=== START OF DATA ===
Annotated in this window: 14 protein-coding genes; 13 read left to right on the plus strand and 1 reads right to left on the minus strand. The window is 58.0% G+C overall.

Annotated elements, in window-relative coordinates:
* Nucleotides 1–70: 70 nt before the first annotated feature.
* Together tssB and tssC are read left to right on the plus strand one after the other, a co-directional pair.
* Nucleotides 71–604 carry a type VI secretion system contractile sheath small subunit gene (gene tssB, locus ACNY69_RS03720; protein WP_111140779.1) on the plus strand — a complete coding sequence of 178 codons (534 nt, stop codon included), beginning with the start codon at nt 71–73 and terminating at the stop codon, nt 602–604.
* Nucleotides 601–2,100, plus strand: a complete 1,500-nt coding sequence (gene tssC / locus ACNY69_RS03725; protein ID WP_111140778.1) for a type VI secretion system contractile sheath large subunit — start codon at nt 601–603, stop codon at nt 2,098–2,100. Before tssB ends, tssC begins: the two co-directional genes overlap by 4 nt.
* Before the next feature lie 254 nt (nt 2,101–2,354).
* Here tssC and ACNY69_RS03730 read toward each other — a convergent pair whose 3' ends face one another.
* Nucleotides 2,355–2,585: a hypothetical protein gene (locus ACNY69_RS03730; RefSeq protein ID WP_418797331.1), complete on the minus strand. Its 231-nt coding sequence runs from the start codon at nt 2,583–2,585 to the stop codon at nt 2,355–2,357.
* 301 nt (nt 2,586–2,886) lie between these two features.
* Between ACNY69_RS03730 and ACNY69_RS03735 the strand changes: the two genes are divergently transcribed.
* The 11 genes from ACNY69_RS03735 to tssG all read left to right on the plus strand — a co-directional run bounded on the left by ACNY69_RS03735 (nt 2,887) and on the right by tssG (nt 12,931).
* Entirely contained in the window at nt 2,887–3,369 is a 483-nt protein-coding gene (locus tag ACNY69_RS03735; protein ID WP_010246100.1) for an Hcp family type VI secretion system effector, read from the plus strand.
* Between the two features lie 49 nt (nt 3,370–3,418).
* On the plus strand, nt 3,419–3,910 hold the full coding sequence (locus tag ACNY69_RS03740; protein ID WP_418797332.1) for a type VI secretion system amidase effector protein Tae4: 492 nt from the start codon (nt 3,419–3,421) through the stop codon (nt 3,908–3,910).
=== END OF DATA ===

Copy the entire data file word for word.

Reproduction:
Annotated in this window: 14 protein-coding genes; 13 read left to right on the plus strand and 1 reads right to left on the minus strand. The window is 58.0% G+C overall.

Annotated elements, in window-relative coordinates:
* Nucleotides 1–70: 70 nt before the first annotated feature.
* Together tssB and tssC are read left to right on the plus strand one after the other, a co-directional pair.
* Nucleotides 71–604 carry a type VI secretion system contractile sheath small subunit gene (gene tssB, locus ACNY69_RS03720; protein WP_111140779.1) on the plus strand — a complete coding sequence of 178 codons (534 nt, stop codon included), beginning with the start codon at nt 71–73 and terminating at the stop codon, nt 602–604.
* Nucleotides 601–2,100, plus strand: a complete 1,500-nt coding sequence (gene tssC / locus ACNY69_RS03725; protein ID WP_111140778.1) for a type VI secretion system contractile sheath large subunit — start codon at nt 601–603, stop codon at nt 2,098–2,100. Before tssB ends, tssC begins: the two co-directional genes overlap by 4 nt.
* Before the next feature lie 254 nt (nt 2,101–2,354).
* Here tssC and ACNY69_RS03730 read toward each other — a convergent pair whose 3' ends face one another.
* Nucleotides 2,355–2,585: a hypothetical protein gene (locus ACNY69_RS03730; RefSeq protein ID WP_418797331.1), complete on the minus strand. Its 231-nt coding sequence runs from the start codon at nt 2,583–2,585 to the stop codon at nt 2,355–2,357.
* 301 nt (nt 2,586–2,886) lie between these two features.
* Between ACNY69_RS03730 and ACNY69_RS03735 the strand changes: the two genes are divergently transcribed.
* The 11 genes from ACNY69_RS03735 to tssG all read left to right on the plus strand — a co-directional run bounded on the left by ACNY69_RS03735 (nt 2,887) and on the right by tssG (nt 12,931).
* Entirely contained in the window at nt 2,887–3,369 is a 483-nt protein-coding gene (locus tag ACNY69_RS03735; protein ID WP_010246100.1) for an Hcp family type VI secretion system effector, read from the plus strand.
* Between the two features lie 49 nt (nt 3,370–3,418).
* On the plus strand, nt 3,419–3,910 hold the full coding sequence (locus tag ACNY69_RS03740; protein ID WP_418797332.1) for a type VI secretion system amidase effector protein Tae4: 492 nt from the start codon (nt 3,419–3,421) through the stop codon (nt 3,908–3,910).